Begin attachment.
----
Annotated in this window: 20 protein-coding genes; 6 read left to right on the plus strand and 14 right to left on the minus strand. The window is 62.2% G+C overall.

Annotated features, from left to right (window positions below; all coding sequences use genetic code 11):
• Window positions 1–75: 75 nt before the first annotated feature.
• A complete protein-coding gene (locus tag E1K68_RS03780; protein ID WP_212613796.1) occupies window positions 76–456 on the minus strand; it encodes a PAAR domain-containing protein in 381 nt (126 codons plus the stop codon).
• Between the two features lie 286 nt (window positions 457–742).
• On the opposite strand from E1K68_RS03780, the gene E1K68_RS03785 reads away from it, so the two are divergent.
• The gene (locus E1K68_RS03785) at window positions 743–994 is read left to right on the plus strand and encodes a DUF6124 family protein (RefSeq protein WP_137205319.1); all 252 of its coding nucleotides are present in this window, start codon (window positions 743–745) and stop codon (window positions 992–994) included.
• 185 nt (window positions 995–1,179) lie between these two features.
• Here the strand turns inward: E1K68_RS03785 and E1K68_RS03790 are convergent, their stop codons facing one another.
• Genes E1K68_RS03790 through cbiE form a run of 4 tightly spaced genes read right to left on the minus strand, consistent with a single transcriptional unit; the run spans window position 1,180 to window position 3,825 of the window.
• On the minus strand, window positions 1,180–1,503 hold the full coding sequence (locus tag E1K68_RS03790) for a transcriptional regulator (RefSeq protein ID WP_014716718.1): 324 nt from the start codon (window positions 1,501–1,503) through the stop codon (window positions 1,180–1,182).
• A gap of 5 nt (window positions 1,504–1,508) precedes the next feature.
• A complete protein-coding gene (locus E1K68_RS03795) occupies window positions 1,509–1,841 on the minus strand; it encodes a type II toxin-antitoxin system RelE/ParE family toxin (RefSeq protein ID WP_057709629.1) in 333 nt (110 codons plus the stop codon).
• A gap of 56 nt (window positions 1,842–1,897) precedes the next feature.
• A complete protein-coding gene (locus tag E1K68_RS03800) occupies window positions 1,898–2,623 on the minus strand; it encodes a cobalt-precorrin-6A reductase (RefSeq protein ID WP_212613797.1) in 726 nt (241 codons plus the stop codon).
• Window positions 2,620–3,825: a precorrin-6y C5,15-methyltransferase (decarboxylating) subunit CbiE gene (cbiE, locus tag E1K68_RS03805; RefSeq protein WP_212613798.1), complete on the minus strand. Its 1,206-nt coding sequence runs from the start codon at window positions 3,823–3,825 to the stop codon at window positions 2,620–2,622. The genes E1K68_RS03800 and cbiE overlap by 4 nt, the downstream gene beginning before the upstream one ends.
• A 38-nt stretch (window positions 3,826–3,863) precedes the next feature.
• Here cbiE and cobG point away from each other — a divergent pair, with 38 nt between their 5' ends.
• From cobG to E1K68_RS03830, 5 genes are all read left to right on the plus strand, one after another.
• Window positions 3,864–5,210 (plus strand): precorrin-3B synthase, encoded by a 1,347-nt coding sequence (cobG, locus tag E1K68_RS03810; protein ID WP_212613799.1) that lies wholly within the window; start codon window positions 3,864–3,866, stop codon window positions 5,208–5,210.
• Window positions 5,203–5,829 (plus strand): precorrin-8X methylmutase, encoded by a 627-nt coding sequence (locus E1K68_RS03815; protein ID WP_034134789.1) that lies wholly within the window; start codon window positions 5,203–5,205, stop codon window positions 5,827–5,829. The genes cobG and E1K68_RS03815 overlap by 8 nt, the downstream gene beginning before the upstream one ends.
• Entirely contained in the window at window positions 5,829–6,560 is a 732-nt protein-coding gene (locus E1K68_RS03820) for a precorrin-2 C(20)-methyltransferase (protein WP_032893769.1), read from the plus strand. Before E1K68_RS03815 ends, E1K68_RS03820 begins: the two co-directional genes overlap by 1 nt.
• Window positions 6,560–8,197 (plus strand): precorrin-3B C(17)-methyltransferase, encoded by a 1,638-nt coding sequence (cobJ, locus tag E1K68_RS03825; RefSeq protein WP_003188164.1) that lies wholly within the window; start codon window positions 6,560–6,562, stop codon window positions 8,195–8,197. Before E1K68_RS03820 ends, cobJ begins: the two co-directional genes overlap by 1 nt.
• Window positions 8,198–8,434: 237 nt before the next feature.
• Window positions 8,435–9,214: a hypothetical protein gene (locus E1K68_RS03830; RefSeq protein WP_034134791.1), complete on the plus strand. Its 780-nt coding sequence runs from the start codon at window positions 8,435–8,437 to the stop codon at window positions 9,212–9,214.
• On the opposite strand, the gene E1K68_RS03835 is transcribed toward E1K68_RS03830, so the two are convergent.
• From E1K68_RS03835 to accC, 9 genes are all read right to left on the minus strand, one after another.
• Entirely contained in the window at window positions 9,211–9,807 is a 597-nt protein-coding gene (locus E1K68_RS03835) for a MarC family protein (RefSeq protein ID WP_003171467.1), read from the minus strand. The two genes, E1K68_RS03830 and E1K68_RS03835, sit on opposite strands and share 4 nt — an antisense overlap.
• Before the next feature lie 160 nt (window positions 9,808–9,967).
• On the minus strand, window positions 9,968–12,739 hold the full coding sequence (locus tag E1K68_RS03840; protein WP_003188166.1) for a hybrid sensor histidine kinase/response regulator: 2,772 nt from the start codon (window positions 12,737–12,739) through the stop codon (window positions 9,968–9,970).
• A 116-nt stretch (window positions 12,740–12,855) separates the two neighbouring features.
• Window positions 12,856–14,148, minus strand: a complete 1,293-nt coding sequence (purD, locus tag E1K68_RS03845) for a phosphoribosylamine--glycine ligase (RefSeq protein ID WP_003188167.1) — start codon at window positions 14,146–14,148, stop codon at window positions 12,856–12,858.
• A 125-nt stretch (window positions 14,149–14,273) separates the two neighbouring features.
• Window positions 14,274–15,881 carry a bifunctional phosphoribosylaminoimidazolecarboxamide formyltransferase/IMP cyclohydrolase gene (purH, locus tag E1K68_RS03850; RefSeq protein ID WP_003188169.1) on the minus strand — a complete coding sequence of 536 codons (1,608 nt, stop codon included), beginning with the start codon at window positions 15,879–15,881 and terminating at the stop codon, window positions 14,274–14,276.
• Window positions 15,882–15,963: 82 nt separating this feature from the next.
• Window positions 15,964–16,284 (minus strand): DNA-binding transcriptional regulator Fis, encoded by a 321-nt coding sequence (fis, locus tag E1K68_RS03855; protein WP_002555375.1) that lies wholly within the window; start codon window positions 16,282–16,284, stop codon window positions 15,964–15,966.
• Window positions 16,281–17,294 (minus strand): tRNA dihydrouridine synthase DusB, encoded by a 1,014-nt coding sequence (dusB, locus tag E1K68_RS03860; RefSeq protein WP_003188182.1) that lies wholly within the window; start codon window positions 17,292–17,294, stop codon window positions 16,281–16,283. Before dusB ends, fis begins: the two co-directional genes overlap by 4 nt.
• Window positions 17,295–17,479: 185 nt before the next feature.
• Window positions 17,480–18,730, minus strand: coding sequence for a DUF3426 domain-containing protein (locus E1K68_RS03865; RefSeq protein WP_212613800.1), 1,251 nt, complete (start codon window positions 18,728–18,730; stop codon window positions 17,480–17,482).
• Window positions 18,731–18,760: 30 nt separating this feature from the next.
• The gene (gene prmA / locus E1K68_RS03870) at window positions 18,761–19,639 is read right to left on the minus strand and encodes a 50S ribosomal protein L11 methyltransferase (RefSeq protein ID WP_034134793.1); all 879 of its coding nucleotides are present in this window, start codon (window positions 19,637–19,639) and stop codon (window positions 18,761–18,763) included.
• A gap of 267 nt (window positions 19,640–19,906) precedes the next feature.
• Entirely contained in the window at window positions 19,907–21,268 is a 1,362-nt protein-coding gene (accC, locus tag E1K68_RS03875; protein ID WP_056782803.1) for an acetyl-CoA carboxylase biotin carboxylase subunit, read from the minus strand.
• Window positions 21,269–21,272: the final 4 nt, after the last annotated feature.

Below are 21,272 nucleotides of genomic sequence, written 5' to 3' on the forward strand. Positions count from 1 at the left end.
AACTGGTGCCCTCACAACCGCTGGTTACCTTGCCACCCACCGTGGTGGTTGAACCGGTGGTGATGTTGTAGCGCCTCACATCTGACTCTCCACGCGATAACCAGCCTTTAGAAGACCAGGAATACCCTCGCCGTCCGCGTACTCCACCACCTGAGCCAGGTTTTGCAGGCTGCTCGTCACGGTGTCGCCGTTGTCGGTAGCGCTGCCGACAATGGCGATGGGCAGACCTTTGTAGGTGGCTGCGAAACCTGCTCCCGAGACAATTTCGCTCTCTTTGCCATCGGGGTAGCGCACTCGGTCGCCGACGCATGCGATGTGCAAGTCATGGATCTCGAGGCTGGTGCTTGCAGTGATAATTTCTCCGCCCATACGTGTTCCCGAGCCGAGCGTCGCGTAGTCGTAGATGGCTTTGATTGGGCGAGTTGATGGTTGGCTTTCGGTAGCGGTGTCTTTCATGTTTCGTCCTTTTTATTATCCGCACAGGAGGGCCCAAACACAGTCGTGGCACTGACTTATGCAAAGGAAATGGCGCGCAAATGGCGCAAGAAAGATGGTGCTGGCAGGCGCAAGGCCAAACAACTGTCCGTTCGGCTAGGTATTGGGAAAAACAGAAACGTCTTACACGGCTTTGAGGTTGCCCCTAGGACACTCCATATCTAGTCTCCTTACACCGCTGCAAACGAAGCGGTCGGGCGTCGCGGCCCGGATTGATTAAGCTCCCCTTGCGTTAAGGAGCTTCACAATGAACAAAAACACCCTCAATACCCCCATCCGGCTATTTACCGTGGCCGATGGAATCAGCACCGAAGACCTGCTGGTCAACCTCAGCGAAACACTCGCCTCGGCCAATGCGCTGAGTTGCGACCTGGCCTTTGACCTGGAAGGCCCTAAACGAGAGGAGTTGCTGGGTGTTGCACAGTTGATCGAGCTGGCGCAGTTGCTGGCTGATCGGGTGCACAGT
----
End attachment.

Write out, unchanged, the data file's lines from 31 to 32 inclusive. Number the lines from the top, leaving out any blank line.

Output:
• A 116-nt stretch (window positions 12,740–12,855) separates the two neighbouring features.
• Window positions 12,856–14,148, minus strand: a complete 1,293-nt coding sequence (purD, locus tag E1K68_RS03845) for a phosphoribosylamine--glycine ligase (RefSeq protein ID WP_003188167.1) — start codon at window positions 14,146–14,148, stop codon at window positions 12,856–12,858.